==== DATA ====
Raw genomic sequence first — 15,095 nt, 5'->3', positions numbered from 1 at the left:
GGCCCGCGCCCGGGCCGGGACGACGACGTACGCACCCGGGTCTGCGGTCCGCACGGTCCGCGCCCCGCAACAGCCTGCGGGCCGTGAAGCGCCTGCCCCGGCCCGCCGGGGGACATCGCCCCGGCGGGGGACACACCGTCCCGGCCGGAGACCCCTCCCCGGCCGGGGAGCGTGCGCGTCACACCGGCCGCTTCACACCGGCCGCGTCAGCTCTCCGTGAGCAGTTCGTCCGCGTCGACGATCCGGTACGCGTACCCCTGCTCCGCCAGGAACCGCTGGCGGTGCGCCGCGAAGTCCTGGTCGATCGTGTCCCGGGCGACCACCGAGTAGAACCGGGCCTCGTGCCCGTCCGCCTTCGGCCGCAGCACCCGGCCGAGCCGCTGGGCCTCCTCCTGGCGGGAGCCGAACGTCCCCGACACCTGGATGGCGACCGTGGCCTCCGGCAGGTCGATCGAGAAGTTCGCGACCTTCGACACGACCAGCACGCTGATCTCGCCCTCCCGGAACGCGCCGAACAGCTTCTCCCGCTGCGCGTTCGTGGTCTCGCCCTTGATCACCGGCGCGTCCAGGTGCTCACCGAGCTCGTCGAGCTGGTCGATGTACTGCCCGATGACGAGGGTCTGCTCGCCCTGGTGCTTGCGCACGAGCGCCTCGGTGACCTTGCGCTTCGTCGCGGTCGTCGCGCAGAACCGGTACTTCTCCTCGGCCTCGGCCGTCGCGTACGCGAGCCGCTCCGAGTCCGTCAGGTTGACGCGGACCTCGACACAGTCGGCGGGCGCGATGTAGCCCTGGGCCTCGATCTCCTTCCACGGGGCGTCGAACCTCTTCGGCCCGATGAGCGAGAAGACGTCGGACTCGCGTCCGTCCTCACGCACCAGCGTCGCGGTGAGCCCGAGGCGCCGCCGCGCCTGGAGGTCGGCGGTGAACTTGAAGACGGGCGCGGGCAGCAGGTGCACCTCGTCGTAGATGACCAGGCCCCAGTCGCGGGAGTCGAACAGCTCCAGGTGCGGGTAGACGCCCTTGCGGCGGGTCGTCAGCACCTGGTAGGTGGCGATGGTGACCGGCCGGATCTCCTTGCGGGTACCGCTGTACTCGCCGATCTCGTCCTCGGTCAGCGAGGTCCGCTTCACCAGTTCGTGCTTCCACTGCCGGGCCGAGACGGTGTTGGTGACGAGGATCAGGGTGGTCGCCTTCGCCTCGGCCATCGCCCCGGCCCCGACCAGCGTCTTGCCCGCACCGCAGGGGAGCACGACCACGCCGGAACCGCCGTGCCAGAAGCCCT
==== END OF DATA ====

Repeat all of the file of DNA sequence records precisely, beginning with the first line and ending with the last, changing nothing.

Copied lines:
Raw genomic sequence first — 15,095 nt, 5'->3', positions numbered from 1 at the left:
GGCCCGCGCCCGGGCCGGGACGACGACGTACGCACCCGGGTCTGCGGTCCGCACGGTCCGCGCCCCGCAACAGCCTGCGGGCCGTGAAGCGCCTGCCCCGGCCCGCCGGGGGACATCGCCCCGGCGGGGGACACACCGTCCCGGCCGGAGACCCCTCCCCGGCCGGGGAGCGTGCGCGTCACACCGGCCGCTTCACACCGGCCGCGTCAGCTCTCCGTGAGCAGTTCGTCCGCGTCGACGATCCGGTACGCGTACCCCTGCTCCGCCAGGAACCGCTGGCGGTGCGCCGCGAAGTCCTGGTCGATCGTGTCCCGGGCGACCACCGAGTAGAACCGGGCCTCGTGCCCGTCCGCCTTCGGCCGCAGCACCCGGCCGAGCCGCTGGGCCTCCTCCTGGCGGGAGCCGAACGTCCCCGACACCTGGATGGCGACCGTGGCCTCCGGCAGGTCGATCGAGAAGTTCGCGACCTTCGACACGACCAGCACGCTGATCTCGCCCTCCCGGAACGCGCCGAACAGCTTCTCCCGCTGCGCGTTCGTGGTCTCGCCCTTGATCACCGGCGCGTCCAGGTGCTCACCGAGCTCGTCGAGCTGGTCGATGTACTGCCCGATGACGAGGGTCTGCTCGCCCTGGTGCTTGCGCACGAGCGCCTCGGTGACCTTGCGCTTCGTCGCGGTCGTCGCGCAGAACCGGTACTTCTCCTCGGCCTCGGCCGTCGCGTACGCGAGCCGCTCCGAGTCCGTCAGGTTGACGCGGACCTCGACACAGTCGGCGGGCGCGATGTAGCCCTGGGCCTCGATCTCCTTCCACGGGGCGTCGAACCTCTTCGGCCCGATGAGCGAGAAGACGTCGGACTCGCGTCCGTCCTCACGCACCAGCGTCGCGGTGAGCCCGAGGCGCCGCCGCGCCTGGAGGTCGGCGGTGAACTTGAAGACGGGCGCGGGCAGCAGGTGCACCTCGTCGTAGATGACCAGGCCCCAGTCGCGGGAGTCGAACAGCTCCAGGTGCGGGTAGACGCCCTTGCGGCGGGTCGTCAGCACCTGGTAGGTGGCGATGGTGACCGGCCGGATCTCCTTGCGGGTACCGCTGTACTCGCCGATCTCGTCCTCGGTCAGCGAGGTCCGCTTCACCAGTTCGTGCTTCCACTGCCGGGCCGAGACGGTGTTGGTGACGAGGATCAGGGTGGTCGCCTTCGCCTCGGCCATCGCCCCGGCCCCGACCAGCGTCTTGCCCGCACCGCAGGGGAGCACGACCACGCCGGAACCGCCGTGCCAGAAGCCCT